I got this email from Apple Support about my Apple ID. That’s not surprising since their developer site may (or may not) have been breached last Thursday (see here for details).
It was a little more surprising since I’m not an Apple developer and don’t have an Apple ID – but hell, I’m not going to argue; they might sue me.
But, despite the fear of being sued, I would suggest that Apple spends a little time on its grammar and style checker. The spelling’s not bad, but it doesn’t seem to understand the relationship between full-stops (or American periods) and spaces.
Oh, and that sentence. “We need your help in order to not be frozen your account,” is decidedly not Anglo-Saxon in structure.
So, Apple, until you can improve things, I don’t think I’m going to bother with you. But one last thing. Although you’ve got the link “update Now >” looking quite reasonable, I do suggest you change the name of your support site hidden beneath it. http:// e-kosmetyczka.waw . pl/404.html could almost look like a scam site.
Last month Bruce Schneier made an interesting comment:
I personally believe that training users in security is generally a waste of time and that the money can be spent better elsewhere… If four-fifths of company employees learn to choose better passwords, or not to click on dodgy links, one-fifth still get it wrong and the bad guys still get in.
On Security Awareness Training
My favourite riposte comes from Ira Winkler:
That argument basically says that if the bad guy gets in, all security countermeasures are irrelevant. By that measure, we should abandon security as a whole, since all countermeasures have and will fail.
Arguments Against Security Awareness Are Shortsighted
But Schneier has a point – training clearly isn’t working since (according to Trend Micro) more than 90% of successful APT attacks start from a spear-phishing success. But Winkler also has a point - all [technical and human] countermeasures have and will fail. Does that mean we should just give up on security in general and awareness training in particular?
Clearly not. Surely the solution is not to abandon what isn’t good enough, but to improve it until it is good enough. The question then becomes how do we make security training more efficient? Since the majority of breaches start from a phishing or spear-phishing attack, then phishing is where we should start. But if traditional awareness training isn’t working, perhaps we need to think of something new.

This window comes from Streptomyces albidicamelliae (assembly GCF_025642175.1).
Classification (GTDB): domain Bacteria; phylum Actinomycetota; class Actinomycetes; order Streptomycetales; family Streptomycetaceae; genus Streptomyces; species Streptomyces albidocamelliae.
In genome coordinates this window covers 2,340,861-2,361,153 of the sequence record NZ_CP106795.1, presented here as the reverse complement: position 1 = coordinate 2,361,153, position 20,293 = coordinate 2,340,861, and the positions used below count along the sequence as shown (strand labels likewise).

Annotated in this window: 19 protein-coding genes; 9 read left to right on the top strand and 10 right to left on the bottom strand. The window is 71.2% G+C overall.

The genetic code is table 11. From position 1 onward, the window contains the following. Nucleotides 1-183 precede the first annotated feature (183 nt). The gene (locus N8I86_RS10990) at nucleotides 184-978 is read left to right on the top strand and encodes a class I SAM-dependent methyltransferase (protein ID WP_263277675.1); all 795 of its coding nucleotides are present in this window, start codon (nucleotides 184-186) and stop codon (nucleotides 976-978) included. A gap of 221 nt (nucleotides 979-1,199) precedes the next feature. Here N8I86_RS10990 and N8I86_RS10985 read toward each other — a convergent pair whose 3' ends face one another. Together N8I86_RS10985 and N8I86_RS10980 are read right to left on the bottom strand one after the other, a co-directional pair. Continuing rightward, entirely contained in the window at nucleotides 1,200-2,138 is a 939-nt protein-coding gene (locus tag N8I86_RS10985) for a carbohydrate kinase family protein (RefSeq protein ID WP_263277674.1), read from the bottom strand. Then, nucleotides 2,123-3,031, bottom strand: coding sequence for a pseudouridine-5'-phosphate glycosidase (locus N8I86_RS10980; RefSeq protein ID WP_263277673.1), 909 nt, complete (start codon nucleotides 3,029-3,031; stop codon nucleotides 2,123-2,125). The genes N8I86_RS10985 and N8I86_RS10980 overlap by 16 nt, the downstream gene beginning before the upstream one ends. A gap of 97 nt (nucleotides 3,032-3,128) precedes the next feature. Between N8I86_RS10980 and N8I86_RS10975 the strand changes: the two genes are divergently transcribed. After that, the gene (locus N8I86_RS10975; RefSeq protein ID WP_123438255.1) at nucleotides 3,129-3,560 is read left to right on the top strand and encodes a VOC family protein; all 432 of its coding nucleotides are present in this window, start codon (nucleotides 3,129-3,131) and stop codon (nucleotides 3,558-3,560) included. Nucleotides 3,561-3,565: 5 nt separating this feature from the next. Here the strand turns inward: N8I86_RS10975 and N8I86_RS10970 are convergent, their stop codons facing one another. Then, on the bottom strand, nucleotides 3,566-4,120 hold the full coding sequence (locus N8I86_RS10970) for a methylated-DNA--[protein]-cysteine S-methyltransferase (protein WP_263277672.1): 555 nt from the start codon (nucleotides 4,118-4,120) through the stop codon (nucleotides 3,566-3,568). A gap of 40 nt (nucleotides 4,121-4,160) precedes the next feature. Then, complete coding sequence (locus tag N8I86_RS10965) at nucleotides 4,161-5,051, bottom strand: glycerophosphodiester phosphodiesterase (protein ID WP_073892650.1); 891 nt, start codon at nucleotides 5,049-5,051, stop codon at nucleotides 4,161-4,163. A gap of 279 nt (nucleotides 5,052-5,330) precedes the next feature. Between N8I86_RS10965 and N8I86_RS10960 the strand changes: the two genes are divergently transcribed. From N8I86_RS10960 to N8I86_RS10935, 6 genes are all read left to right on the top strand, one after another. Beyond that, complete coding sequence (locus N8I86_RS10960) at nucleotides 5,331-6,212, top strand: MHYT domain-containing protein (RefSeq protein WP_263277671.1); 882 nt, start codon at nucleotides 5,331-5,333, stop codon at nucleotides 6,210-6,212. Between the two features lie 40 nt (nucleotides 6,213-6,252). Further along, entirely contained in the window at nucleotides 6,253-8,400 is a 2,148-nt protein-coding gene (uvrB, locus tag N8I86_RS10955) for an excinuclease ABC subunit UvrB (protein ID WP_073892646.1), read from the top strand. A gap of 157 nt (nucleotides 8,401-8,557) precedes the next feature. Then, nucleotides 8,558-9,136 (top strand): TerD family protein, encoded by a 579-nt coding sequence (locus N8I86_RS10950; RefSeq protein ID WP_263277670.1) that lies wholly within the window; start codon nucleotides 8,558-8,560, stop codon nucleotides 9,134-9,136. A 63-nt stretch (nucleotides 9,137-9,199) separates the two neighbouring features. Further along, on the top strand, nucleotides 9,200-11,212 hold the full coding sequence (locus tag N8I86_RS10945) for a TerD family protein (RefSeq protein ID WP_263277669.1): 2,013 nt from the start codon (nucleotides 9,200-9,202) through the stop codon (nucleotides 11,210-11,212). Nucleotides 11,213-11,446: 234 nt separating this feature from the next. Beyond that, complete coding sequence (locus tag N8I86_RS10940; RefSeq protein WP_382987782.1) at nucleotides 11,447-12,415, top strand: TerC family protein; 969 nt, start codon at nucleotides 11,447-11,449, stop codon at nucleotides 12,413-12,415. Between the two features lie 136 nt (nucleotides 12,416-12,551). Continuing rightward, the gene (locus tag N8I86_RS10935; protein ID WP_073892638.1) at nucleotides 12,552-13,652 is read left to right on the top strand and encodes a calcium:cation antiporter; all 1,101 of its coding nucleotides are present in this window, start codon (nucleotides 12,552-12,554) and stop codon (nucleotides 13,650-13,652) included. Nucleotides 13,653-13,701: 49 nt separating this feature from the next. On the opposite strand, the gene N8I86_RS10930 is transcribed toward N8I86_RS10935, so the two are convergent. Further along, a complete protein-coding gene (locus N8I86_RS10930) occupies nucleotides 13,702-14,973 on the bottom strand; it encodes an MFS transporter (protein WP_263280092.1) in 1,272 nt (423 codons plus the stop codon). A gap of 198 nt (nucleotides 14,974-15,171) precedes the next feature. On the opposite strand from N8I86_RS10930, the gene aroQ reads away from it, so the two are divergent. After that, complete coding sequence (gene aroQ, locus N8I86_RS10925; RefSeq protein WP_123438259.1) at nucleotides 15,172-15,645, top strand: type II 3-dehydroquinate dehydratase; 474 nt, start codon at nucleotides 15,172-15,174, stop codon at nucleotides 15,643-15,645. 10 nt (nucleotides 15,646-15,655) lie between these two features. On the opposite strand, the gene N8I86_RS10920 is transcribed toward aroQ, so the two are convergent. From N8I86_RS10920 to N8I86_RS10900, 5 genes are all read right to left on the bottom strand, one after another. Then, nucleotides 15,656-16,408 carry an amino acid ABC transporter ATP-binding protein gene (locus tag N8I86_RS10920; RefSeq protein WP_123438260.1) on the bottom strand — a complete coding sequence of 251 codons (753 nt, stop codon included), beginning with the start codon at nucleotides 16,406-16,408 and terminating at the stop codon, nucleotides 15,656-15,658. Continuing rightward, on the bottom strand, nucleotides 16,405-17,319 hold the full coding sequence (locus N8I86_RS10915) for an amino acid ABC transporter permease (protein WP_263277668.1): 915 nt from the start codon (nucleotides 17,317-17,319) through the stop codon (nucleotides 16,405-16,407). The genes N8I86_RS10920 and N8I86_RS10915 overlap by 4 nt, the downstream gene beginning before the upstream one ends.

Wombat Security Technologies thinks it has the answer: simulated attack training. In a nutshell, this involves phishing your own staff. This has two huge advantages: it is teaching through experience rather than teaching through lectures (and practical always sticks better than theoretical); and it is measurable. If somebody falls for a phish, and gets sent to a benign destination with a company ‘gotcha’ message, he or she won’t want it to happen again. Secondly, however, it allows the company to measure the success of its training scheme.
If 20% (it will likely be more than 80% to start with) fall to the first phish, and then 25% fall to the next one, then clearly there is something wrong with the overall training package, and it needs to be re-evaluated. More likely, however, the number of victims will steadily decrease over time. Repetitive victims can then be pulled out for more targeted training; and super-repetitive victims can be assigned the gardening detail.
Wombat has published a new report based on the practical experience of several CSOs from major companies:A Security Officer Debate: Are simulated phishing attacks an effective approach to security awareness and training? It is well worth reading to see how simulated attack training works in practice; and what steps you need to take to get it started.
PS. Note that these are CSOs. Schneier is a CTO.